After poring over the championship matchups for three of Section VI football's perennial powers, here's a breakdown of 11 things — one for each player a team has on the field — to keep in mind as the season's ultimate weekend at the Carrier Dome kicks off.
1. Section VI supporters have to like what they see when you take a look at the history of the state championships.
First, there is Section VI's recent run — and how this weekend's participants have been a part of it. After Section VI's unprecedented 4-for-5 state title run in 2008, it did it again in 2009. Throw in Orchard Park's championship last year, and Section VI has won nine of the last 20 state championships. OP (which also won in 2008), Sweet Home (2008 and 2009) and Randolph (2009) have all been a part of that run.
Take one step back, and take a look at how the winner of the Far West Regionals between Section VI and Section V (Rochester area) has done in recent years. Over the last four years, Section V has won six state titles, which means that 15 of the last 20 state championships have been won by the winner of the regional game.
From a broader view, just being the representative from the “West” side of the state has led to success, especially in the last decade. The finalist from the West side of New York — which includes Sections VI, V, IV (Binghamton area) and III (Syracuse area) —is 16-4 over the last four years and 35-15 in the 50 games played over the last 10 years.
The “East” finalist comes from the survivor of playoffs involving Section I (downstate's Dutchess, Putnam, Rockland and Westchester counties), II (Albany area), VII (Plattsburgh area), IX (downstate's Dutchess, Orange, Sullivan and Ulster counties) and X (Potsdam area).
2. While Section VI teams have recent experience at the Dome, so do their opponents — but there has been more than a little heartbreak involved, particularly in for the large schools.
Burnt Hills has lost three of the last four state championship games, including in 2008 and 2009 to Sweet Home. Last year, it took a 20-7 halftime lead on Maine-Endwell only to lose, 27-20.
New Rochelle's last two championship games have been marked by significant injuries that hindered their chances. In 2004, future Rutgers and current Baltimore Ravens star Ray Rice suffered a broken collarbone and was knocked from a game that Greg Paulus and Christian Brothers Academy of Syracuse would win, 41-35.
In 2009, starting senior quarterback Lewis Edney was forced to leave the game in the first quarter with a badly injured ankle in what would be a 14-7 loss to North Tonawanda.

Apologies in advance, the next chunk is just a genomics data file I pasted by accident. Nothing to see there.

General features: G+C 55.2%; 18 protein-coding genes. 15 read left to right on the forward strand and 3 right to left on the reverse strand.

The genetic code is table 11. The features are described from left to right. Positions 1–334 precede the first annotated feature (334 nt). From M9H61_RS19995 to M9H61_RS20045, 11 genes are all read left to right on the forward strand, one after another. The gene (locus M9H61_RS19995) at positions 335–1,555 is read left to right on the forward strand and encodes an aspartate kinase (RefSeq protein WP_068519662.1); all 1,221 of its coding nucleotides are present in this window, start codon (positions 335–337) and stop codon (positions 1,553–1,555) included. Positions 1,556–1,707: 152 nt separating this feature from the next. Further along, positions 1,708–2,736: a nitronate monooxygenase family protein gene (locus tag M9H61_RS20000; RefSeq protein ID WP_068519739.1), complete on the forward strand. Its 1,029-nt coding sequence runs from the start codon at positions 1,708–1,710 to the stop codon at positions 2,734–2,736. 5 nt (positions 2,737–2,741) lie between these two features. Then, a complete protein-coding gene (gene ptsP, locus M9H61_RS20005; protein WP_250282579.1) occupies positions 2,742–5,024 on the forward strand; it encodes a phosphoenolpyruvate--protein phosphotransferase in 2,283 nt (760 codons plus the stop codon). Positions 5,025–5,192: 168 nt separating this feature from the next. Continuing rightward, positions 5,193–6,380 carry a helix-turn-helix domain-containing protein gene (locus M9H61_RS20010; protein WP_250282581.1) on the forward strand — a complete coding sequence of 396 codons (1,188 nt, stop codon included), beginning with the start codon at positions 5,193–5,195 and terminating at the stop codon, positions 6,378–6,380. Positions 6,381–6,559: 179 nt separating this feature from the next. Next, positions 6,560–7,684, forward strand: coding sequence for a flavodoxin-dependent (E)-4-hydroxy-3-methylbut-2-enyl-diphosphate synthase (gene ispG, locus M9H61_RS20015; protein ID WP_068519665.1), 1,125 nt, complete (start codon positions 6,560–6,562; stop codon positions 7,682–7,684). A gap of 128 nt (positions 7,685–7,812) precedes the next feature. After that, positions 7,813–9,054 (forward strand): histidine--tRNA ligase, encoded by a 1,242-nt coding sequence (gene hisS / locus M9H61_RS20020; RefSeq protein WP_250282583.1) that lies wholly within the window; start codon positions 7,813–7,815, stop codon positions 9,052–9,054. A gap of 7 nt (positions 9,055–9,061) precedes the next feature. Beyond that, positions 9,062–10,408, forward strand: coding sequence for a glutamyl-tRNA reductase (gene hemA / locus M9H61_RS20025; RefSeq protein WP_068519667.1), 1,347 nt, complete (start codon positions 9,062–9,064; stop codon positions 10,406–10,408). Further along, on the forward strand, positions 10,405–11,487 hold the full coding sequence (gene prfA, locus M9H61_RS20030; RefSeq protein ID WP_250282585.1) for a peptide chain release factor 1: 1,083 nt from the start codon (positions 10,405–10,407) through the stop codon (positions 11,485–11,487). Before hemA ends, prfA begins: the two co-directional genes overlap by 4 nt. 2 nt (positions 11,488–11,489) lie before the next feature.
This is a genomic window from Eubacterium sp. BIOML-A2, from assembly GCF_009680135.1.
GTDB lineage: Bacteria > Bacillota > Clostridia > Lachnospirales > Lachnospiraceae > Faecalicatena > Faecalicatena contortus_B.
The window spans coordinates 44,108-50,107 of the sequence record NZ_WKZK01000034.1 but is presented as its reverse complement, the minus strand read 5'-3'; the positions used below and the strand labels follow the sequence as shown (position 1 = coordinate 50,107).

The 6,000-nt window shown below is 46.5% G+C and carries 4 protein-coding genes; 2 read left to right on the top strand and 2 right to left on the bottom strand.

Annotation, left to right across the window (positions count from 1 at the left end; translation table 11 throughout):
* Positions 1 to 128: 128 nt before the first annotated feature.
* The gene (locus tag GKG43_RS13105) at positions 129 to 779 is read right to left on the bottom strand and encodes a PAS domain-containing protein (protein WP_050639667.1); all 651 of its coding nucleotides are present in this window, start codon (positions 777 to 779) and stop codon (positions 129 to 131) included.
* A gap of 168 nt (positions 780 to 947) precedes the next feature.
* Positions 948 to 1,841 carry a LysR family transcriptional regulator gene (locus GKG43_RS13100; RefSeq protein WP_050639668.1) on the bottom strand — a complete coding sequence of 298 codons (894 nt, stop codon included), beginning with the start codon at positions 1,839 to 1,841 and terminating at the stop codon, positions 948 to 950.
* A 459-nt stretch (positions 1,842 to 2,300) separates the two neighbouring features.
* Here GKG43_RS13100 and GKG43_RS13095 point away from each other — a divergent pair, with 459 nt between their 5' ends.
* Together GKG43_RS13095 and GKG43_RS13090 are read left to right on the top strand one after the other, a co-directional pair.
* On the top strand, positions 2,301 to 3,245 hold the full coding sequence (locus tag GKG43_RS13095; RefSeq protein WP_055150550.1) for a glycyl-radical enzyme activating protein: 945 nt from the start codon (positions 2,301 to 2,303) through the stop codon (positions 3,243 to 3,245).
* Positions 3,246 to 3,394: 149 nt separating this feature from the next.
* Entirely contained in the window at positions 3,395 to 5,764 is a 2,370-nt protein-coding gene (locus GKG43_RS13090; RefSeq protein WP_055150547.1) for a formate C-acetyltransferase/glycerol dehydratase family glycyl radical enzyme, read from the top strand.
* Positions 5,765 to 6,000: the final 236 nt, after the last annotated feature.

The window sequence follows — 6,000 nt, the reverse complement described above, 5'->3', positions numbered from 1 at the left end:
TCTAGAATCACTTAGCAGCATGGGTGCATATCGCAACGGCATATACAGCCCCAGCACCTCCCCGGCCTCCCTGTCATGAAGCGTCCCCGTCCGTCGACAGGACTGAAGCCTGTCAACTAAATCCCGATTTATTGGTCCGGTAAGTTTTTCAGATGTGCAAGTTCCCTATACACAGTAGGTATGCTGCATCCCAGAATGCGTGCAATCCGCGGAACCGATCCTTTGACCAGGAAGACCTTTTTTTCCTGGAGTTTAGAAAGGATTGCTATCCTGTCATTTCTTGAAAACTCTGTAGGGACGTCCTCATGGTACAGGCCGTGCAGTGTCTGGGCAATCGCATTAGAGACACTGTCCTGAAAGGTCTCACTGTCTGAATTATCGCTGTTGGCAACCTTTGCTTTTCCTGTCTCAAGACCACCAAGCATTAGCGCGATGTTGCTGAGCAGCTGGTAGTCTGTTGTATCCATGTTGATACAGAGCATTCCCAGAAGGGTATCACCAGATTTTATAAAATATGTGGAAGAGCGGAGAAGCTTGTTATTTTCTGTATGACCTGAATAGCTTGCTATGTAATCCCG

So while all that history and all those numbers might point favorably to Section VI, the rousing state semifinal victories by Burnt Hills (over offensive juggernaut Cornwall) and New Rochelle (final-minute comeback over state No. 1 Shaker) certainly suggest that this year might be their year.
3. Orchard Park is trying to win two Class AA state championships in a row, something that is extremely rare in the state's largest class.
Webster won the 2001 title, with Webster Schroeder winning the next year after Webster split two high schools (with Webster Thomas). Jamestown won titles in 1994 and 1995 in Class A, which was the state's largest class at that time. In 1996, it went to five classes.
4. For Orchard Park to appear in its second straight championship game is extremely impressive. This is certainly not a case of the major core of a team coming back. Last year's OP state title team included six All-Western New York first teamers, only one of which was a junior (lineman Michael Senn). The other five were running back Okoya Anderson, wide receiver Ben Johnson, lineman Devon Leach, linebacker James Fitzgerald and kicker Austin Reese.
I looked back at last year's live blog of the championship game, and here were other key seniors who were mentioned making an impact in the game: quarterback David Crowley, receivers Patrick Hogan and Luke Hoppy, linemen Joseph O'Shei, Daquan Rodriguez and Chase Smith, linebackers Richie Moore and Adam Knaszak and defensive backs Peter Goltz and Kole Robinson. Whew.
5. If there is anything that can be gained by Section VI having played New Rochelle and coach Lou DiRienzo in the 2009 championship, there's a coach on the OP sideline who probably will remember it.
Eric Jantzi was the head coach of North Tonawanda when it beat New Rochelle, 14-7.
Jantzi, who stepped down at NT after more than a decade with the Lumberjacks, then joined Orchard Park as a volunteer assistant. That gives the Quakers two of the best football coaches in Western New York — and probably the state — especially over the last couple of decades.
One play that DiRienzo would likely not want to see is a halfback option pass. NT's winning score in 2009 came on a memorable fourth-quarter play in which senior quarterback Mike Tuzzo pitched to the junior running back Joe Montesanti, who threw to the end zone for senior Darrik Bloomfield, who fought off a defender for a stunning, leaping 12-yard touchdown catch with 8:49 to play.